What does boxing’s pay-per-view clash on 22 December mean for pubs?

By Stuart Stone contact

- Last updated on GMT

Collaboration opportunity?: two pubs in the same town could cooperate and split the fights between them, says Matchpint's Dom Collingwood
Collaboration opportunity?: two pubs in the same town could cooperate and split the fights between them, says Matchpint's Dom Collingwood
With fighters claiming that fans will be the biggest losers in a pay-per-view clash between Sky Sports Box Office and BT Sport Box Office, The Morning Advertiser spoke to Matchpint about the potential impact on pubs.

IBF world featherweight champion Josh Warrington - who defends his title against Carl Frampton on BT Sport Box Office on the same night as a rematch between heavyweights Dilian Whyte and Dereck Chisora on Sky Box Office - recently said that fans would be the “real loser” when both fights take place on 22 December.

With fans potentially having to pay for two separate events, Warrington told the BBC: "There will be fans who have to make a choice. It's unfair really. No boxing fan is a winner."

Former world champion Frampton also told BBC Sport: "It's not a good thing for boxing to have two pay-per-view fights on and fans will have to fork out for both, one or none.

"It's close to Christmas too. It's not good for boxing at all."

Promoter of the rematch between Chisora and Whyte, Eddie Hearn, described the clash as “not ideal” adding that the lack of suitable venues in the run up to Christmas left very little room to manoeuvre.

Doubling costs

With boxing the fastest growing sport in pubs according to data from pub marketing platform MatchPint, both fights are potentially lucrative in their own right.

The Morning Advertiser​ asked Matchpint founder Dom Collingwood what the clash could mean for pubs.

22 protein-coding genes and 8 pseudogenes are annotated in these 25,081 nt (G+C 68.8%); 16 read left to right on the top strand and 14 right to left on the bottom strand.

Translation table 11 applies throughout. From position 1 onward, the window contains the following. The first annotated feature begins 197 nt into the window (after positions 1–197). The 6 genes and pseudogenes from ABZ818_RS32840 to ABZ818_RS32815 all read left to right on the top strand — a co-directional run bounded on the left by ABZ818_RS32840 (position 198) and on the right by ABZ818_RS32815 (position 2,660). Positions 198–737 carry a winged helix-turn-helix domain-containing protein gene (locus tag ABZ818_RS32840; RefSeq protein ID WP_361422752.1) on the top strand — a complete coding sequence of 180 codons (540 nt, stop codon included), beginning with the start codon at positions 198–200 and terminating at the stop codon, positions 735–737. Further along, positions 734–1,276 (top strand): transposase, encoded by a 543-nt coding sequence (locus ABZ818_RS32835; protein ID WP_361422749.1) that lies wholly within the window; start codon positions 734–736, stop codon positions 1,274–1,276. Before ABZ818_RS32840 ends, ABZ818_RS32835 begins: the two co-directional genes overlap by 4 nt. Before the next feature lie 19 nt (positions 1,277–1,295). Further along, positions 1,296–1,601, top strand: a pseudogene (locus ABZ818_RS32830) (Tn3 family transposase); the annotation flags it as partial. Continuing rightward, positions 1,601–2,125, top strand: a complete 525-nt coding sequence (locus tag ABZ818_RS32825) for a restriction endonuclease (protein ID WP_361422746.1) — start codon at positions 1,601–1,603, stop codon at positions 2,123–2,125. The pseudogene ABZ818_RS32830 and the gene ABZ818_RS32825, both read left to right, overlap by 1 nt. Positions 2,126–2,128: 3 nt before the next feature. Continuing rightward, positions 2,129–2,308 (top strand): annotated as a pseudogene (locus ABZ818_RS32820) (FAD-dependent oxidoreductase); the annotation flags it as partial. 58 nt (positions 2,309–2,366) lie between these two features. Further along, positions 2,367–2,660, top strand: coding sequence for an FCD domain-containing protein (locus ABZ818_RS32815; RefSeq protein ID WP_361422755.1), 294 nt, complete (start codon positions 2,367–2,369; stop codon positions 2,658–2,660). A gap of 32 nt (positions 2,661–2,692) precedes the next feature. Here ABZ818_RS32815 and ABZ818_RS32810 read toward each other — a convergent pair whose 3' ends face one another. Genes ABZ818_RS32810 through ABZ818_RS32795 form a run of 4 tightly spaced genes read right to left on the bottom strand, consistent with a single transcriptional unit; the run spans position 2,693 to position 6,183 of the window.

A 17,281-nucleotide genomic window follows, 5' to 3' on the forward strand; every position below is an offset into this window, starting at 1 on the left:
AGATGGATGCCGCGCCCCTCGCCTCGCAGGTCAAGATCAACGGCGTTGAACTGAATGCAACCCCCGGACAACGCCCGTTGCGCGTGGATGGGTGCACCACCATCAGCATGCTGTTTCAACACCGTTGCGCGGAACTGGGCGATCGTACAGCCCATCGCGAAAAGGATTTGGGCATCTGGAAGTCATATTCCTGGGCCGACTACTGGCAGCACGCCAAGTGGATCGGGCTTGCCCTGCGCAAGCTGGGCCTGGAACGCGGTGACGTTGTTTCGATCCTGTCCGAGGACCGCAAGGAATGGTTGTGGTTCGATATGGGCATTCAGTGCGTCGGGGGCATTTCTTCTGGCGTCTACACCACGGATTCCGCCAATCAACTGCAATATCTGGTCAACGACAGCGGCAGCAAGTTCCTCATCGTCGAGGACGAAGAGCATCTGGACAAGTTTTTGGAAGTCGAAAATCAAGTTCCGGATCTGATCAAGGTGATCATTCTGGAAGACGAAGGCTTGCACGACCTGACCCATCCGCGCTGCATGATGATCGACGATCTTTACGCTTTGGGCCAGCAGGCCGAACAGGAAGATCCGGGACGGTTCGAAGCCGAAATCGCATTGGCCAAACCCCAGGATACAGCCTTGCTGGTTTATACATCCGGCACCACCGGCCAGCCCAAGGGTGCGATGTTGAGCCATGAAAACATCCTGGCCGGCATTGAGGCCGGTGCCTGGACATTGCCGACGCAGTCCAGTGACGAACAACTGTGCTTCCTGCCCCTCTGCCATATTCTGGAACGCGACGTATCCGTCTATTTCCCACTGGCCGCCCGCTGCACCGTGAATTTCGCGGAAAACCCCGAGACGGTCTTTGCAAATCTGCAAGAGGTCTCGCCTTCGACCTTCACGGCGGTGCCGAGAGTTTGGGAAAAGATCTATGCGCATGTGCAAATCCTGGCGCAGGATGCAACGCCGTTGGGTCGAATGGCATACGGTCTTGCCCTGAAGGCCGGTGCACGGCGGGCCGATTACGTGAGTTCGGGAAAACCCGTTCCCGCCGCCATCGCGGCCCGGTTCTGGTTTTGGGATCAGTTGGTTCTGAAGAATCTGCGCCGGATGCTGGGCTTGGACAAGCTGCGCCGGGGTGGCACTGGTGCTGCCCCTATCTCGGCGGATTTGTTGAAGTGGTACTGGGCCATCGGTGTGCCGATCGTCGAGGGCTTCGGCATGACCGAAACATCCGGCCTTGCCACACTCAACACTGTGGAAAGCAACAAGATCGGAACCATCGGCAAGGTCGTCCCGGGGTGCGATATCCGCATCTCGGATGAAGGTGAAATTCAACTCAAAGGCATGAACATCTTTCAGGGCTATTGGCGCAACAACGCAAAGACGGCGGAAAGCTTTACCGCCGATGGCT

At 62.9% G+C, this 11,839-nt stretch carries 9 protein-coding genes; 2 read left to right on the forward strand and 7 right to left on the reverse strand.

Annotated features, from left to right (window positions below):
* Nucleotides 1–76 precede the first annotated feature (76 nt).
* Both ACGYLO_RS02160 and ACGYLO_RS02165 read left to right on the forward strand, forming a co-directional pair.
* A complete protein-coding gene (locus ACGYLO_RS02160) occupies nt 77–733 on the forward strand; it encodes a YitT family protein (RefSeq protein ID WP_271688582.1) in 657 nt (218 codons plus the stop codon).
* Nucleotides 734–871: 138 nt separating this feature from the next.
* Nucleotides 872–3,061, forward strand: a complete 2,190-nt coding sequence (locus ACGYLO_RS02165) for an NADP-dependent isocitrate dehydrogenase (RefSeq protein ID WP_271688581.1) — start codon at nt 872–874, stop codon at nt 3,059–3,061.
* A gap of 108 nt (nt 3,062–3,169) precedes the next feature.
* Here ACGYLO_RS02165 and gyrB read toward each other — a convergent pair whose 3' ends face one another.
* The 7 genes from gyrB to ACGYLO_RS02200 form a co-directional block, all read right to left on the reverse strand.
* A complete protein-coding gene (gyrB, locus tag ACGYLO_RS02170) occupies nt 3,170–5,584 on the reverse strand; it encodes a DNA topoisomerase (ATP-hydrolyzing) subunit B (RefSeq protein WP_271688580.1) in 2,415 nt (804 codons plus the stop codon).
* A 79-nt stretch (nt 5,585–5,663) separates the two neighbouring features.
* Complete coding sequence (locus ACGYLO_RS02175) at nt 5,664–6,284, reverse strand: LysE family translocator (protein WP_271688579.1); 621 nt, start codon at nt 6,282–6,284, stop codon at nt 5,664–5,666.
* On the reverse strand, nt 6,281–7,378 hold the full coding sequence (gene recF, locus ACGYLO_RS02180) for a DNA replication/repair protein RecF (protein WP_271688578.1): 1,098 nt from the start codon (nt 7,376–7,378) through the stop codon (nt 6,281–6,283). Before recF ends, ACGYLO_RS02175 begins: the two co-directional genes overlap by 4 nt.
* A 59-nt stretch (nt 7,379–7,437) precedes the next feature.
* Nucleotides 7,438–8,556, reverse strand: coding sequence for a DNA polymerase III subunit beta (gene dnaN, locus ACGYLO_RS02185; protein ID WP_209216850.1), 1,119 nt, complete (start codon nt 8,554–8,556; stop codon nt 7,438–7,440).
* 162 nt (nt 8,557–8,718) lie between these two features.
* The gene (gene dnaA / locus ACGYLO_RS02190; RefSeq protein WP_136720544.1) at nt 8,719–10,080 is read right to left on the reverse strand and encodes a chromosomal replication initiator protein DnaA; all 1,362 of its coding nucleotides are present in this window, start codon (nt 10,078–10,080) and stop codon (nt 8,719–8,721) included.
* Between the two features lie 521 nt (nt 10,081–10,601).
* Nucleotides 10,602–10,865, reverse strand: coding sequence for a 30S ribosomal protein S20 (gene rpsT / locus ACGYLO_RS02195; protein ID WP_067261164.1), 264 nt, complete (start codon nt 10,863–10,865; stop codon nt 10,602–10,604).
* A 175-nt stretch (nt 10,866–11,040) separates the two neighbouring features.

Collingwood said: “It's hard to see how adding another fight on the same night will positively impact pub sales.

“If you've been into any pub for big fights over the past two years you'll know they are plenty full enough, often hiring bouncers or ticketing the events to control numbers.

“Yes, there will be plenty of fans unwilling to fork out for two pay-per-view packages at home; yes, many of them will likely venture to a pub instead, but how many pubs will be willing to double their costs for a similar revenue opportunity?

“The pubs that show both will, nevertheless do well.”

Chance to collaborate

“Boxing has proven to be lucrative over the past three years, with many fights bringing in more than £1,000 net profit for operators - a reasonable return on a £200 fight” says Collingwood.

“There is another option which is to seek local collaboration.

“Two pubs in the same town might think about splitting the fights - one shows Frampton vs. Warrington, the other shows Chisora vs. Whyte.

“When anyone rings up, both pubs can direct fans to the relevant pub for the fight they want.

“We have seen this work really well on Sunday nights. Two local pubs have a conversation and decide one will show NFL while the other will show European football.

“Fans have a better experience being surrounded by like minded supporters and benefiting from the pub focus being on their sport.

“Plus they think highly of the pub that recommended another pub down the road even when they couldn't help directly.”

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